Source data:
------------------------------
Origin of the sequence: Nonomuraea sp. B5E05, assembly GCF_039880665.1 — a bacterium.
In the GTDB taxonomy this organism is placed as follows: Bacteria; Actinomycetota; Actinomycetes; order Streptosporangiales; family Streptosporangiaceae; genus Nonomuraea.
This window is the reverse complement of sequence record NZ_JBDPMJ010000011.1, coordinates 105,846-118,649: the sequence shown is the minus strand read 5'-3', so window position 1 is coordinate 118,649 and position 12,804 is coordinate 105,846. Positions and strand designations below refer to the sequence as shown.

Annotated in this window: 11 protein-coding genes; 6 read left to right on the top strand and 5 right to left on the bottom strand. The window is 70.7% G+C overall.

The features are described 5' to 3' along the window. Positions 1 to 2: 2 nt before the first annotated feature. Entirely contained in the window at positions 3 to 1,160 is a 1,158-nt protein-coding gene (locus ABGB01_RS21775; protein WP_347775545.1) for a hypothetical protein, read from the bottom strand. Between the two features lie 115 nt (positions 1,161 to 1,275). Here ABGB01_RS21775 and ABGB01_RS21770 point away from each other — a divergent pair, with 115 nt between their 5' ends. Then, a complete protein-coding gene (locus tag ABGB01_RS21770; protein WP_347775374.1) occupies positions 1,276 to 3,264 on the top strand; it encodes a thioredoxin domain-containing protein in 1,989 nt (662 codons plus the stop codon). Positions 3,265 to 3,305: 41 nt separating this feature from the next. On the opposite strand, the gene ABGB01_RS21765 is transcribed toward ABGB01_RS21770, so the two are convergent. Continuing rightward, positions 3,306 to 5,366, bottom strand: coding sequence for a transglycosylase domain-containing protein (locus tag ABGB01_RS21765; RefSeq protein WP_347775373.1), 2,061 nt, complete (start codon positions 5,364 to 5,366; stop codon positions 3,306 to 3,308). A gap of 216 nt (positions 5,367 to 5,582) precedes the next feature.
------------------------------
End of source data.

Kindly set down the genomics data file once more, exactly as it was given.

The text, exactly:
Origin of the sequence: Nonomuraea sp. B5E05, assembly GCF_039880665.1 — a bacterium.
In the GTDB taxonomy this organism is placed as follows: Bacteria; Actinomycetota; Actinomycetes; order Streptosporangiales; family Streptosporangiaceae; genus Nonomuraea.
This window is the reverse complement of sequence record NZ_JBDPMJ010000011.1, coordinates 105,846-118,649: the sequence shown is the minus strand read 5'-3', so window position 1 is coordinate 118,649 and position 12,804 is coordinate 105,846. Positions and strand designations below refer to the sequence as shown.

Annotated in this window: 11 protein-coding genes; 6 read left to right on the top strand and 5 right to left on the bottom strand. The window is 70.7% G+C overall.

The features are described 5' to 3' along the window. Positions 1 to 2: 2 nt before the first annotated feature. Entirely contained in the window at positions 3 to 1,160 is a 1,158-nt protein-coding gene (locus ABGB01_RS21775; protein WP_347775545.1) for a hypothetical protein, read from the bottom strand. Between the two features lie 115 nt (positions 1,161 to 1,275). Here ABGB01_RS21775 and ABGB01_RS21770 point away from each other — a divergent pair, with 115 nt between their 5' ends. Then, a complete protein-coding gene (locus tag ABGB01_RS21770; protein WP_347775374.1) occupies positions 1,276 to 3,264 on the top strand; it encodes a thioredoxin domain-containing protein in 1,989 nt (662 codons plus the stop codon). Positions 3,265 to 3,305: 41 nt separating this feature from the next. On the opposite strand, the gene ABGB01_RS21765 is transcribed toward ABGB01_RS21770, so the two are convergent. Continuing rightward, positions 3,306 to 5,366, bottom strand: coding sequence for a transglycosylase domain-containing protein (locus tag ABGB01_RS21765; RefSeq protein WP_347775373.1), 2,061 nt, complete (start codon positions 5,364 to 5,366; stop codon positions 3,306 to 3,308). A gap of 216 nt (positions 5,367 to 5,582) precedes the next feature.